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  • #2
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In particular, the REUs for astronomy. I know that programs like Hawaii IfA, UT Austin, and Harvard-Smithsonian are very competitive whereas programs in the Midwest, Mountain, etc regions are probably less competitive.

How do I find out the acceptance rates, application statistics, etc. of REUs? How do I figure out which ones are more selective than others?

For reference, I'm a sophomore physics/astronomy double major with a 3.7 GPA, currently involved in research for the first time. I've taken intro physics (lecture+lab) and astronomy, and I'm enrolled in modern physics (lecture+lab) and programming courses for Fortran/Linux/C++ and Python. I've also taken multi calc, diff eq, and linear algebra.
 
  • #3
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10+. 10-20 is probably ideal (that's what I did in the past and it netted me 2 acceptances, lol). 20+ is a lot and I wouldn't wish that work upon your recommendation letter writers since there isn't a centralized system of recommendation submissions. I personally wouldn't go over 30. But make sure your recommendation writers will put in a strong word for you.

There's no effective way to figure out exactly how competitive each specific REU is, but browsing here and on Reddit should give you some insight. But of course, expect REUs at places like Harvard or UT to be very competitive. Most accept 10-20 kids out of 200-1000 applicants. Definitely submit applications to the DOE labs as well, as they have much bigger programs that accept 50+ kids per lab.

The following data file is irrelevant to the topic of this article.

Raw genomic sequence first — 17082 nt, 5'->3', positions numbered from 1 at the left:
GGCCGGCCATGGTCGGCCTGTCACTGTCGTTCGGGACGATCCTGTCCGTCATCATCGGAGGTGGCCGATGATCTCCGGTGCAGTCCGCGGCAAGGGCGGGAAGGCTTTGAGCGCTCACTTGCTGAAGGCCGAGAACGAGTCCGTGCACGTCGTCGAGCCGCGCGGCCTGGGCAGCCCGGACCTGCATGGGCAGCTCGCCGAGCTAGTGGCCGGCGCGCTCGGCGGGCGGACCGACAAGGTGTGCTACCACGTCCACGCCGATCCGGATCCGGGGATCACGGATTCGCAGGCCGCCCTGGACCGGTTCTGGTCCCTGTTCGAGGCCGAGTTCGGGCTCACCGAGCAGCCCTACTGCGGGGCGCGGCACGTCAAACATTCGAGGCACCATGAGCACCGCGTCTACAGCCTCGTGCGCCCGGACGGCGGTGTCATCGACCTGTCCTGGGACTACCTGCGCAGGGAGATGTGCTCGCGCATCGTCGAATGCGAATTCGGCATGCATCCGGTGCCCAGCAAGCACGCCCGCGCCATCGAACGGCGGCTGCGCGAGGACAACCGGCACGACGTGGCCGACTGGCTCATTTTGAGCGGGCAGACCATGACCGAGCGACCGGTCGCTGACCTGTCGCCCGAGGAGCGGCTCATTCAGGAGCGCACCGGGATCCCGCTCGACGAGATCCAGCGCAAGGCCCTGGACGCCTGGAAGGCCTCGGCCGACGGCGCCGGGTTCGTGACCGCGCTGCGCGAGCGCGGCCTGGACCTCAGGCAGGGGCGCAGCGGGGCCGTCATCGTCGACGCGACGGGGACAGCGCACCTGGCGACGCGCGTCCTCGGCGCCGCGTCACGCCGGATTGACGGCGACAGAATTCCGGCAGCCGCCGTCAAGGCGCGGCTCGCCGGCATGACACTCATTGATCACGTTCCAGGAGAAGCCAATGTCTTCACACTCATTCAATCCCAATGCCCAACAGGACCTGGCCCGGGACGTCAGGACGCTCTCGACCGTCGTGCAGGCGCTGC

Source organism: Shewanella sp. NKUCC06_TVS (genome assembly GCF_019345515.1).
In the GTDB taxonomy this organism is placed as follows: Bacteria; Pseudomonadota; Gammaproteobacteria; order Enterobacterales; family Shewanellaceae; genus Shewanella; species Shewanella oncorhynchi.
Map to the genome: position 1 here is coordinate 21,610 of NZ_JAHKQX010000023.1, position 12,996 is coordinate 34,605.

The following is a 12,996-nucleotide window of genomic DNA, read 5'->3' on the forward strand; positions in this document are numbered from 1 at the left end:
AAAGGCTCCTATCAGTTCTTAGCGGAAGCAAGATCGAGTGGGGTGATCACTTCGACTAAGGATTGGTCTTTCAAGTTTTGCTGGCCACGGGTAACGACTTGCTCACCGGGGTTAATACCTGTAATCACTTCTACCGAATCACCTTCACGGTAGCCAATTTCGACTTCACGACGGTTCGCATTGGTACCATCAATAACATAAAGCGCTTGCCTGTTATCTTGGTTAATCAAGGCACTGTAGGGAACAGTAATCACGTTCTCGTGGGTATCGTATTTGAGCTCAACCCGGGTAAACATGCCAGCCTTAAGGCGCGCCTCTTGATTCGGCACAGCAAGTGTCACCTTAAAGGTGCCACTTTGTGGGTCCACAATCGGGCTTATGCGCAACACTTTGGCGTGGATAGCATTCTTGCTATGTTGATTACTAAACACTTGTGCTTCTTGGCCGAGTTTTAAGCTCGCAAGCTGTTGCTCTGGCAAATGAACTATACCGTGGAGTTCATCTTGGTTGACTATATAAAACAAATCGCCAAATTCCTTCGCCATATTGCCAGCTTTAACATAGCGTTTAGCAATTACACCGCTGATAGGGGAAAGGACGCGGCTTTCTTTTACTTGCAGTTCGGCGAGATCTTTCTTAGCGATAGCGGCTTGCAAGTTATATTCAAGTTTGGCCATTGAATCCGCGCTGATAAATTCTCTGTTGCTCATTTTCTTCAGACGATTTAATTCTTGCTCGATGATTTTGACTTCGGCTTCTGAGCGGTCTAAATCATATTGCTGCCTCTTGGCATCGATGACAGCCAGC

Your academic record looks fine, and definitely hype up all the research and lab work you have done.

In addition, make sure you search for research opportunities at your own school. That would be much less competitive than an REU, and since you attend a well ranked research university, you'll find good faculty doing good research. Another advantage of staying at your home institution is that you can continue research in the fall throughout the school year. REUs, IME, are not super productive because you only do it for 3 months; it almost functions more as a way for you to develop a strong relationship with a particular institution before you apply there for grad school. I did an REU one summer, and I truly wish I had just stayed at my own school.
 
  • #4
Dr. Courtney
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My experience is that most busy undergrads make diminishing efforts when working on more then 4-5 applications at a time. It is better, in my view, to make 4-5 wholehearted, excellent applications than to make 10-20 applications that are rushed with lots of copy and paste. You want to tailor each application to the opportunity and take due care with your responses and essay answers. You also want to let drafts of each application sit for a few days and then proof read them. If they are willing, you want trusted advisers proof reading your most important applications.